Comparing Google Trends for Websites and Google Analytics data. 2011 Edition

In June 2009 I wrote an article comparing charts and data provided by Google Trends for Websites and the one coming from Google Analytics, for the same site of course.

This is 2011 edition and these are the details:

  • Period of study goes from November 2010 to November 2011, 12 months
  • Charts from Analytics show data by weeks to shape trend lines as close as possible to Google Trends for Websites ones
  • All charts show unique visitors

Without further ado let's face data side by side from 9 different sites to see how well or bad they match.

Compare Google Trends for Websites and Google Analytics data
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Google Trends versus Analytics

How Google gathers data for Trends is described in this page, something you can guess yourself with a bit of imagination and taking into account how they are cannibalizing everything in the internet. Google Analytics is mentioned as one of the sources not surprisingly.

What we can infer from this comparison?

  • Most of the trend lines at GTS (Google Trends for Websites) charts achieve a decent grade of similarity with GA ones
  • Ups and downs are slightly more exaggerated at GTS charts
  • Even when we know they have Google Analytics accurate data they never match exactly. Is done in purpose? If I were Google I would do it

What about the numbers, do they match too?

The numbers below are very rounded because of the little information we have from GTS charts, just numbers in the vertical axis that makes them a rough approximation. In any case what it relevant here is the deviation.

  • GA shows 1,143K unique visitors a week, this means
    ~163K a day - GTS ~142K a day. Deviation -13%
  • GA ~171K - GTS ~120K. Dev. -30%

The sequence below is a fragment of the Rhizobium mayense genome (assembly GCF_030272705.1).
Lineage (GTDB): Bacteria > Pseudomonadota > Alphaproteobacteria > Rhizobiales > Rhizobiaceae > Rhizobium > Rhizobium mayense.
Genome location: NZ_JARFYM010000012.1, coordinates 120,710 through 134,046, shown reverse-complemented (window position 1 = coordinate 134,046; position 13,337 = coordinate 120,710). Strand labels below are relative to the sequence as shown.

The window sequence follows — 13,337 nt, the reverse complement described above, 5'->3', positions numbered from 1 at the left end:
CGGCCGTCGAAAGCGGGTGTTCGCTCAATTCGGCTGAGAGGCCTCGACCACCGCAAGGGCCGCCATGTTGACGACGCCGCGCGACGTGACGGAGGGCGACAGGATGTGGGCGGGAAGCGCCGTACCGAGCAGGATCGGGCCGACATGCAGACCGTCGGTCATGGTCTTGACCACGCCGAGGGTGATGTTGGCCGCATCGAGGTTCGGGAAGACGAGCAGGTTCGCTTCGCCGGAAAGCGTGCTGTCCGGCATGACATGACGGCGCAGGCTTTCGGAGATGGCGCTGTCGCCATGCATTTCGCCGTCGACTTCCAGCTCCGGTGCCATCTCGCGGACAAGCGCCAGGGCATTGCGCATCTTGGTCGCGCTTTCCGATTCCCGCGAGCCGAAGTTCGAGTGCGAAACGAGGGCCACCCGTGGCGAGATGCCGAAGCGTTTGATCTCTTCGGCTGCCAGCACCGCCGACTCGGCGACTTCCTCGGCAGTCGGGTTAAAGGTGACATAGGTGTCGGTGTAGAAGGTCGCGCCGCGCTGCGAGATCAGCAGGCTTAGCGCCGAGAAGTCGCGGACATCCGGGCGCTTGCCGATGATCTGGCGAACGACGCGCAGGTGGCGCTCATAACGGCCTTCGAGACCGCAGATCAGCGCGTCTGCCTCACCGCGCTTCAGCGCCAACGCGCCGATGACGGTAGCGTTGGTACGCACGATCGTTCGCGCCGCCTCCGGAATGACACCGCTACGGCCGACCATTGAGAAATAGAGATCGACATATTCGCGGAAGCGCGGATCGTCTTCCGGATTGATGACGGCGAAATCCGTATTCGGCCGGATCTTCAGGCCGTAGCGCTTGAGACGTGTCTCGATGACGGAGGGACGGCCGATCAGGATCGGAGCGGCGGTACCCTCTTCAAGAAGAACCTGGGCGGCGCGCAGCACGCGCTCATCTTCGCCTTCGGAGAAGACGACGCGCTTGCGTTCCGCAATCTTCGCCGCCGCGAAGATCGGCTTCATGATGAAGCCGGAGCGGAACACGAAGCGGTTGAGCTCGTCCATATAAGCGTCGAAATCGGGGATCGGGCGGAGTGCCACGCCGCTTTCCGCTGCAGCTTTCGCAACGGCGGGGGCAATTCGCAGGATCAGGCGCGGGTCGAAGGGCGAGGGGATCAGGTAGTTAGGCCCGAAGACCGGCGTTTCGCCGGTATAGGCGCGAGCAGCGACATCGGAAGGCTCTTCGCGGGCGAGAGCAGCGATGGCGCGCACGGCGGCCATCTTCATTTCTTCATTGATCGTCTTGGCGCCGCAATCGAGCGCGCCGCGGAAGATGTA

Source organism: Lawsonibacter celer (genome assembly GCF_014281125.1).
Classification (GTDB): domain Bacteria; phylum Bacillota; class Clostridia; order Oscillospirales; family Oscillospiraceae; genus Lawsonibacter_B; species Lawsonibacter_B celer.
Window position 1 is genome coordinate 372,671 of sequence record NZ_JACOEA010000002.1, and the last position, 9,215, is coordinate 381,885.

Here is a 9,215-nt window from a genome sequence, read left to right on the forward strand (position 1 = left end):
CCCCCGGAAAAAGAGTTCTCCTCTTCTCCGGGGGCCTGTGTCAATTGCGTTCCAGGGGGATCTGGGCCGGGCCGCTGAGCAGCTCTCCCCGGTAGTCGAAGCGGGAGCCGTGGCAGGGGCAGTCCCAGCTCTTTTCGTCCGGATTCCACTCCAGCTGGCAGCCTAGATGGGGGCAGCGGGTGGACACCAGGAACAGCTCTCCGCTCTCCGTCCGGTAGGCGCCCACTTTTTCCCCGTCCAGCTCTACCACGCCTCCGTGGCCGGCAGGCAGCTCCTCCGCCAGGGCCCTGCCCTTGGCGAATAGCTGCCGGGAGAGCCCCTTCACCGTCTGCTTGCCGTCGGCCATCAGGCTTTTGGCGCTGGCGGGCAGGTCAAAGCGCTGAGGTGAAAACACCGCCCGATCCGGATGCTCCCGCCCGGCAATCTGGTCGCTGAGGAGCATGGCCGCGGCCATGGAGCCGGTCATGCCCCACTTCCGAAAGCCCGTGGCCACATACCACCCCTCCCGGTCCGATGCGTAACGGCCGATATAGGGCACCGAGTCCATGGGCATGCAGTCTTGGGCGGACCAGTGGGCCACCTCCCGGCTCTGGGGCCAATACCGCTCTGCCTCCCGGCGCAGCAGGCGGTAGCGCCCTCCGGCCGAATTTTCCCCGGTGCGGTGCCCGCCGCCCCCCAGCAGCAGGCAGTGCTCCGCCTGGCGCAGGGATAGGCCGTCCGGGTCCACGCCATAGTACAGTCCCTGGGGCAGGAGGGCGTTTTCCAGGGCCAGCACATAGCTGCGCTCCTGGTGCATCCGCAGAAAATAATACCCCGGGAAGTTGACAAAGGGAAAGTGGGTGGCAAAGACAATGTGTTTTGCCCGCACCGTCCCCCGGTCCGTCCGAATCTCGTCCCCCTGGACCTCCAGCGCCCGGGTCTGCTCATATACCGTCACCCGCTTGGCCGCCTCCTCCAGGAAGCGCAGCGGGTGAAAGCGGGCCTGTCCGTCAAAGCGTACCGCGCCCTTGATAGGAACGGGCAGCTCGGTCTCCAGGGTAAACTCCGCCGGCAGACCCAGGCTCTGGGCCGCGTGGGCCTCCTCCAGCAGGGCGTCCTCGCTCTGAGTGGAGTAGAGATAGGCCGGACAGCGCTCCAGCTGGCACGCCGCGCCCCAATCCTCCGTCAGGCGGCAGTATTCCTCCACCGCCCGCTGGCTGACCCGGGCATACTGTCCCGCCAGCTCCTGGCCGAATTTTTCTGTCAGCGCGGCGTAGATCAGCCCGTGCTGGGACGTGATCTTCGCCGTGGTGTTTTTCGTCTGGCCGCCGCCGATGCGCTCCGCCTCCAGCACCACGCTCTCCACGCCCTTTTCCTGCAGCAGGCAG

• GA ~53K - GTS ~23K. Dev. -57%
  • GA ~100K - GTS ~60K. Dev. -40%
  • GA ~114K - GTS ~70K. Dev. -39%
  • GA ~36K - GTS ~30K. Dev. -17%
  • GA ~16K - GTS ~16K. Dev. 0%
  • GA ~6.5K - GTS ~5.8K. Dev. -11%
  • GA ~64K - GTS ~50K. Dev. -22%

In average Google Analytics numbers are 25% higher than the ones shown in Google Trends for Websites but, a big blinking 'but' here, there are cases where GA shows double than GTS while some other numbers match so you are never going to know how far from reality numbers from GTS are if you are checking competitors traffic for example.

Differences with the comparison made in 2009

A couple of them:

  • In 2009 last quarter of Trends tended to be less accurate compared to Analytics. This issue seems to be solved now
  • Actual trends lines in GTS charts seem a bit more faithful to the ones pulled from Analytics data

In general terms Google seems to be doing a better job on accuracy with the charts available at GTS lately.

Next time you show one of those Google Trends charts to somebody and he / she despises them saying they are unreliable show also to this person how good they mimic real data.

Jan 09, 2012
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Filed under: Analytics






3 comments
Jan 09, 2012
Posted by:
Nico Lawsons #1

Nice blog post, didn't know these graphs were so alike. Time for some extra research!

Good work :)

Jan 09, 2012
Posted by:
Michael Notté #2

Interesting post. I did a similar exercise back in 2009 but comparing GTS data with WebTrends data (i.e. not GA). It was "amazing" to see that in spite it was not using GA data - the global trend line were quite similar (check here http://www.kaizen-analytics.com/2009/10/google-trends-for-websites-do-you-trust.html)

Of course total number were quite different but I have always used GTS for global trends and relative comparison (vs. competitors) - not for comparing actual volume.

Thanks for sharing this.

Michael

Jan 09, 2012
Posted by:
Ani Lopez #3

Thanks Nico and Michael for your comments.

Michael, you were not lucky with the 2 examples mentioned in your article, Google Trends works quite well. Thanks for sharing it

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